There was a time (before I started this PhD business) that I read blogs. Lots and lots of blogs. It all started when I became friends with a group of women in Birmingham who met regularly to do crafty things and drink wine. Lots and lots of wine. We all started blogging in the days between our meetings about our creations and about our ideas for new crafty goodness. And then before we knew it - we had a pretty loyal following of other women in Birmingham who wanted to play along. One night a newcomer to our group mentioned something about one of our blog posts showing up in her Google Reader.
"Whaaaaat," we all asked. "What's a Google Reader?"
My life changed that night.
Suddenly, there was no limit to the amount of information that I could digest in one day. Every morning I would open Google Reader to my long list of favorite blogs and begin to read. Every blog I read linked me to another blog which linked me to a blog about this which linked me to a blog about that. And wow. Instantly I had a plethora of friends with common interests, a mile-long list of things I needed to buy, an infinite number of causes I wanted to support, and more ideas for improving every aspect of my life than I could ever possibly use. My Google Reader was open all the time, and my world was expanded, to say the least.
A year or so later I started to realize that I was worrying about people I had never even met. I was checking daily to see if Stephanie's husband was coming home from Afghanistan today (or was it next Wednesday?). I was obsessively checking to see if Virginia found a dress for her sister's wedding yet. I was mourning the loss of Julia's dog. All this in addition to my own life and its very real ups and downs. I realized I was spending a lot of energy wanting things I didn't necessarily need. And I began to see my life in comparison to the online lives of people I didn't even know. It was all too much, and it was making me very tired. It wasn't improving or enriching my life at all. In fact, it was making my life much more complicated.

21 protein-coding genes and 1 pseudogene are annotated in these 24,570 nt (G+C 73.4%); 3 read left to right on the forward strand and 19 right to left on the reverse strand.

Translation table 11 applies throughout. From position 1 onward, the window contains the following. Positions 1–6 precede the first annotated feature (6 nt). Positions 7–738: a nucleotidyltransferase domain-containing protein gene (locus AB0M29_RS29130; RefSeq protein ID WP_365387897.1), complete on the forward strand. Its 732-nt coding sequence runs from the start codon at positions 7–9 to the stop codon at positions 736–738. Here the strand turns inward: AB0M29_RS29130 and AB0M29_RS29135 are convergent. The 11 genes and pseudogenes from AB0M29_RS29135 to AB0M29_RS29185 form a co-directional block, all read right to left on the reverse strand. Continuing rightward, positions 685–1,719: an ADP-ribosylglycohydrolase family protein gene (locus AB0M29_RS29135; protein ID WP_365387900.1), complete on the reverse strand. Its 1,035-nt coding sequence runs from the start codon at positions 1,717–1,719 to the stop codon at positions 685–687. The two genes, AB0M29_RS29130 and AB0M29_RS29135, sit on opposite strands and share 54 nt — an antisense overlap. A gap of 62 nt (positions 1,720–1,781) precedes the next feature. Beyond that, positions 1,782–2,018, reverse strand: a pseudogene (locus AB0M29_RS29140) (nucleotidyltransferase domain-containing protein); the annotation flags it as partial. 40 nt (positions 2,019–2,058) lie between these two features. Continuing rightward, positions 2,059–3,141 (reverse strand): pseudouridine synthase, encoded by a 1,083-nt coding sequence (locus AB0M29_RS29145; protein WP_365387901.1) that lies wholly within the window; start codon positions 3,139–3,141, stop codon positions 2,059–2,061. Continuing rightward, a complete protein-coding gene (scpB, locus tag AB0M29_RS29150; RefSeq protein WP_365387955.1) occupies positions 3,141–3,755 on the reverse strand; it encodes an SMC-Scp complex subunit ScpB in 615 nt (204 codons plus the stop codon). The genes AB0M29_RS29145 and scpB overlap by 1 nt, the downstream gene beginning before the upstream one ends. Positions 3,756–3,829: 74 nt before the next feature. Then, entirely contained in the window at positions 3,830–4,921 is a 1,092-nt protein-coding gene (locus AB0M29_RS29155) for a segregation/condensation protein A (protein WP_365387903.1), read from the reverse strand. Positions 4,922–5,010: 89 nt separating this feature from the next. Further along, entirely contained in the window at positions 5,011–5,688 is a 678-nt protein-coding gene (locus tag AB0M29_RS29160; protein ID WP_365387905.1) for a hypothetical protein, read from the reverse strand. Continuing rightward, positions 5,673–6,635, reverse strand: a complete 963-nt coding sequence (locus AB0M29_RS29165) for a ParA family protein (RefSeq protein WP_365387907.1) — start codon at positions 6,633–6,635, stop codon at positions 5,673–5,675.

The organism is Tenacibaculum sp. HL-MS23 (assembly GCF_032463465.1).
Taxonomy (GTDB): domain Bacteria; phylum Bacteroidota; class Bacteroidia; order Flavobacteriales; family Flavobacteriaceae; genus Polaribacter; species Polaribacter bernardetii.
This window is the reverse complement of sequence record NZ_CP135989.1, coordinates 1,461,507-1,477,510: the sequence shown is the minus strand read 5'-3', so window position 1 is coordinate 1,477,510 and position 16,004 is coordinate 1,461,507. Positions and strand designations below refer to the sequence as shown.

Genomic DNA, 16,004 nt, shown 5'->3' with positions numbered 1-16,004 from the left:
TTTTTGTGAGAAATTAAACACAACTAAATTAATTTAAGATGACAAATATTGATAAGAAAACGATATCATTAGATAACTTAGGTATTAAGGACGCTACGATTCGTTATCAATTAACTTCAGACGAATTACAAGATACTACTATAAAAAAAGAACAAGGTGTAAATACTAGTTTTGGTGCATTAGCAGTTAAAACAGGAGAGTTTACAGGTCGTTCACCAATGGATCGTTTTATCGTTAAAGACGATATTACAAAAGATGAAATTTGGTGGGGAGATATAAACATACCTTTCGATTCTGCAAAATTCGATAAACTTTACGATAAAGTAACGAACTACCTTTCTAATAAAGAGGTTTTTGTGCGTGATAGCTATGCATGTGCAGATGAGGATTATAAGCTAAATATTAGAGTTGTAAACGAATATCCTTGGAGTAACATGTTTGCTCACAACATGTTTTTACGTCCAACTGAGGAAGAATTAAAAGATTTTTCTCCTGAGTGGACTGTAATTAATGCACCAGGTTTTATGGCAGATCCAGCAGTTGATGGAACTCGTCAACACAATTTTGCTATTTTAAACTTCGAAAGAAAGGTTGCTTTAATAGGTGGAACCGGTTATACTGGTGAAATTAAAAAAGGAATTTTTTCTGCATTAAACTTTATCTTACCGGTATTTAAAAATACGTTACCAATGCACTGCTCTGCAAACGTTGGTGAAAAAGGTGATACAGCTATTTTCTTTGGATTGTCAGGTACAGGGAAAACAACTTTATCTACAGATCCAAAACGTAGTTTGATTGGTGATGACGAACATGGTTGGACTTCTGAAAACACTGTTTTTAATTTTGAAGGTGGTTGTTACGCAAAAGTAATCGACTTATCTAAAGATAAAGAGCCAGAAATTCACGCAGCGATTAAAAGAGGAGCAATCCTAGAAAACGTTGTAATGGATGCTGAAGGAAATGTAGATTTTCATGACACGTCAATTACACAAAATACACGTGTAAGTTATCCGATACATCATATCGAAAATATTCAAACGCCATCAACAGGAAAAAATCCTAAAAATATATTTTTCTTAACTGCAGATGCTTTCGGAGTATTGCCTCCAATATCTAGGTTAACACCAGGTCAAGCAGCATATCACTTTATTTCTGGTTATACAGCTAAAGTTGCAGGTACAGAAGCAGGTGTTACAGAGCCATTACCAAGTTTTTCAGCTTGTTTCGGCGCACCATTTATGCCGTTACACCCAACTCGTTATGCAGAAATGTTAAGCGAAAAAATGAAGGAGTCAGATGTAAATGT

And so, just as quickly as I had opened and built my Google Reader account, I deleted it.
And oh how I missed it.
But over time I found that I was writing on my own blog again, crafting again, and enjoying my free time a whole lot more. After I entered the PhD program I opened a new Google Reader account and built my blog list from scratch. I limit the amount of time I spend online, and I limit the blogs I follow to those related to my field of study. This way I'm less likely to wander off topic into a blog oblivion while I should be studying or writing a paper. Sure, I still keep up with Stephanie and Virginia, and I will confess that Dooce will always be my guilty pleasure. But I force myself to type "dooce.com" into my browser when I want to catch up with Heather.
I have a rule: if it's worth remembering, I'll remember how to get there.
As for this week's assignment:
I love Common Craft. I've used these videos for training over the years, and have found them very effective. I really like the thought of being an explanation specialist. The video that started it all for Common Craft a few years ago is one that explains RSS Feeds in common English. I wanted to share this even though I knew that embedding had been disabled (probably by request of Common Craft), so you'll just need to click on the youtube link that displays after you try to start the video. Trust me. You'll like it. And I pinkie swear that I do know how to embed a video.